Tuesday, 5 November 2013

Virgin at 40

The National Theatre is 50 this year but Virgin is just 40. It's odd to think of something like Virgin having a birthday and celebrating it - these days it's just another multinational company raking in the money. Ah, but back in the day it meant something.

It started out as a hippy record company and it's the music that's being celebrated. Its first release was 'Tubular Bells' by Mike Oldfield (which I've never heard other than the bits in 'The Omen'). A few more hippy and prog rock releases later and after dipping its toes into reggae, Virgin signed the Sex Pistols and everything changed. It saw the light of punk (or possibly just the money making potential) and suddenly punk records were available all over the place. At around the same time it started to open record shops and I remember the small shop behind Newcastle City Hall that I seem to recall always smelled of patchouli (once a hippy ...).

To celebrate its birthday, Virgin has released a series of triple CDs:

Losing Our Virginity: The First Four Year 1973-1977 - featuring artists like Mike Oldfield, Robert Wyatt, Can, Steve Hillage, Kevin Coyne, Gong and Captain Beefheart.

Never Trust A Hippy: Punk & New Wave 1976-1979 - with the Sex Pistols, X-Ray Spex, Penetration, U-Roy, the Mighty Diamonds, Magazine, the Skids and the Members.

New Gold Dreams: Post Punk & New Romantic 1979-1983 - Public Image Ltd, the Human League, The Ruts, Japan, Simple Minds, Culture Club and Heaven 17.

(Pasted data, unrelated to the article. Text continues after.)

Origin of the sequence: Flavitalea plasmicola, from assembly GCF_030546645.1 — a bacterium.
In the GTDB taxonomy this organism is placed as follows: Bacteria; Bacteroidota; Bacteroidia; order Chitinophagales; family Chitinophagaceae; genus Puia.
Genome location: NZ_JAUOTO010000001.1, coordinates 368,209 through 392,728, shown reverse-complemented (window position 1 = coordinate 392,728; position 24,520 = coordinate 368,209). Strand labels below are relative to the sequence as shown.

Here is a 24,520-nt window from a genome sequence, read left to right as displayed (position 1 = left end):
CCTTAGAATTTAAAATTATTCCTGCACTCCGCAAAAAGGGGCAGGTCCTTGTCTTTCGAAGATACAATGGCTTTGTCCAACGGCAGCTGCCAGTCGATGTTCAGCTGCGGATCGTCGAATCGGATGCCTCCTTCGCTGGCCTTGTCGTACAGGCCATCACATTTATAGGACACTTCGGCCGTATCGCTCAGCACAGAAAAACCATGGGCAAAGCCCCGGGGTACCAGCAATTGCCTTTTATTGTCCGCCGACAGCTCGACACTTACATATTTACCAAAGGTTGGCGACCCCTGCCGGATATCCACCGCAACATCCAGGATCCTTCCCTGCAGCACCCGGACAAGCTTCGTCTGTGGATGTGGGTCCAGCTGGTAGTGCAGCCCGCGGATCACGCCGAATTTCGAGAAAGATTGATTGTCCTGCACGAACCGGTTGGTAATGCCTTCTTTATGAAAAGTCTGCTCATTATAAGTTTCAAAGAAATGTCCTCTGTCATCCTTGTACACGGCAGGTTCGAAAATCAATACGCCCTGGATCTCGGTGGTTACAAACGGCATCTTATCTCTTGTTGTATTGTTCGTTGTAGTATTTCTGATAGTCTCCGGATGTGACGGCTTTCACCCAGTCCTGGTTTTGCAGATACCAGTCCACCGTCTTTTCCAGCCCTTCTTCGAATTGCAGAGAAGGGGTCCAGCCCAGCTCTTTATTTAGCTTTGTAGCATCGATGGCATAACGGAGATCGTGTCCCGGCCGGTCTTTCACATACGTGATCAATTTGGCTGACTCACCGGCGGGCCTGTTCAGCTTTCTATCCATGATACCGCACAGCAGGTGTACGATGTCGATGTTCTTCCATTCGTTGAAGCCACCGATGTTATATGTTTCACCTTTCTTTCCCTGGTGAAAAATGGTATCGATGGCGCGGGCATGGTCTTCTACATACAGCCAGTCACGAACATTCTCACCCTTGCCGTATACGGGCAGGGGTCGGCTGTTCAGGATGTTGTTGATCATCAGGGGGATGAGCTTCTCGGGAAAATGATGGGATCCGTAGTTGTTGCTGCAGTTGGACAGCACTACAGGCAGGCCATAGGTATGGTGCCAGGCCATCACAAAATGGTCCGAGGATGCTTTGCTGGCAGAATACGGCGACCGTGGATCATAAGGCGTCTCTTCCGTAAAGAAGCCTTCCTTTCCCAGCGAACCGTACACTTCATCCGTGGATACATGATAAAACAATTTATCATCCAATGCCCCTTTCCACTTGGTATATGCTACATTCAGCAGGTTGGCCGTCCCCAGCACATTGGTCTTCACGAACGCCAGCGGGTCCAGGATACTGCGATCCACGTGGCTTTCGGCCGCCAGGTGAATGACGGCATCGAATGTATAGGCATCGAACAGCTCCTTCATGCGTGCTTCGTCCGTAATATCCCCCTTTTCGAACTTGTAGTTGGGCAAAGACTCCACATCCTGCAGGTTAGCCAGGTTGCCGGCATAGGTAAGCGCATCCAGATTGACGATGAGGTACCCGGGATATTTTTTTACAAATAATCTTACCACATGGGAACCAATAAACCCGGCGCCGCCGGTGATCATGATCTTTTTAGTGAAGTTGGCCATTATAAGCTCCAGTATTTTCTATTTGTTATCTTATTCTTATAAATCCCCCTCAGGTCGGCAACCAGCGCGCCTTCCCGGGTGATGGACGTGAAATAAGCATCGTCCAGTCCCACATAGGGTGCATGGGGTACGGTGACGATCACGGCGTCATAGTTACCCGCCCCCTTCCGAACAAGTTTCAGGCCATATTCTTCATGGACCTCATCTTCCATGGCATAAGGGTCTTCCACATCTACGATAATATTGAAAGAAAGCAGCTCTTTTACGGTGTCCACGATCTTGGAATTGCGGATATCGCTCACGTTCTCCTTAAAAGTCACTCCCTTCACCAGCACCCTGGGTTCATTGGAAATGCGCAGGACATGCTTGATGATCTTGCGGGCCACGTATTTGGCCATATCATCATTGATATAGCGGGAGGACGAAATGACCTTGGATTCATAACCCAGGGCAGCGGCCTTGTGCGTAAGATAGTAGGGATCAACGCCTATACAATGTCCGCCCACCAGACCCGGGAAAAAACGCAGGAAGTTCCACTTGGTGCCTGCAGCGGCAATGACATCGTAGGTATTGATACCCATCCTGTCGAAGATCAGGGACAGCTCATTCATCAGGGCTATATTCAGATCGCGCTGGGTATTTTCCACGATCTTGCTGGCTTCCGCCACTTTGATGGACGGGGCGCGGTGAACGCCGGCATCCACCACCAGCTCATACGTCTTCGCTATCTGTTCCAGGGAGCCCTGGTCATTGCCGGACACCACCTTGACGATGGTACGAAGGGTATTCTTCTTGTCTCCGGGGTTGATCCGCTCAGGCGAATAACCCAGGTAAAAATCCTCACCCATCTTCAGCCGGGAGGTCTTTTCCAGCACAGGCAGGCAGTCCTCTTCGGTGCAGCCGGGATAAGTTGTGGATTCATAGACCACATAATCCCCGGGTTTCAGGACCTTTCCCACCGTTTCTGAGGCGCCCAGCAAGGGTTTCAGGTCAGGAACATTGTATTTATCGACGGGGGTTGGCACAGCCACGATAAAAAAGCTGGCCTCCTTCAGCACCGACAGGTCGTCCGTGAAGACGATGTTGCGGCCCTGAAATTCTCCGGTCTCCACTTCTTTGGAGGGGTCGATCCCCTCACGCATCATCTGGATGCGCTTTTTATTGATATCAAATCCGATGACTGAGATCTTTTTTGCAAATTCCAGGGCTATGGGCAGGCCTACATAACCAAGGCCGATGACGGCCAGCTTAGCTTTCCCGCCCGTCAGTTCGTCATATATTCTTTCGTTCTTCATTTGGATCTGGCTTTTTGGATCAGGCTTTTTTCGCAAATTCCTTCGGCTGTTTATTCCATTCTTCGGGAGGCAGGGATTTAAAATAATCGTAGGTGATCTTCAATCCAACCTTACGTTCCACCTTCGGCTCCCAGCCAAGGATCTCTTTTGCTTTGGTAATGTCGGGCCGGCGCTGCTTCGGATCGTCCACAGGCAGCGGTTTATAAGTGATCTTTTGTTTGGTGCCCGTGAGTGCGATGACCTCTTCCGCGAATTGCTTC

Methods Of Dance: Electronica & Leftfield 1973-1987 - with Sparks, Orchestral Manoeuvres in the Dark, Cabaret Voltaire, Public Image Ltd and China Crisis.

Fascinating Rhythms: Sound Systems & Dancefloor - Neneh Cherry, Soul II Soul, Jesus Loves You, Massive Attack, Chemical Brothers and Everything But The Girl.

There's also a sort of 'hits' compilation called 'Virgin Records: 40 Years of Disruptions' with Mike Oldfield, the Pistols, the Spice Girls, Meatloaf, Chemical Brothers and. bringing the collection right up to date, some of the recent hits from people like KT Tunstall and Bastille.

I like the CD sleeves that resemble a 7" single from back in the day with the logo of the time. I'm especially pleased to see two previously unavailable songs from Jane Aire & The Belvederes on the 'Never Trust A Hippy' record - her picture-disc single 'Call Me Every Night' and 'Breaking Down The Walls Of Heartache', from Jane's only album. I will invest in 'Never Trust A Hippy' and 'New Gold Dreams' (obv) and, maybe sample some of the others.

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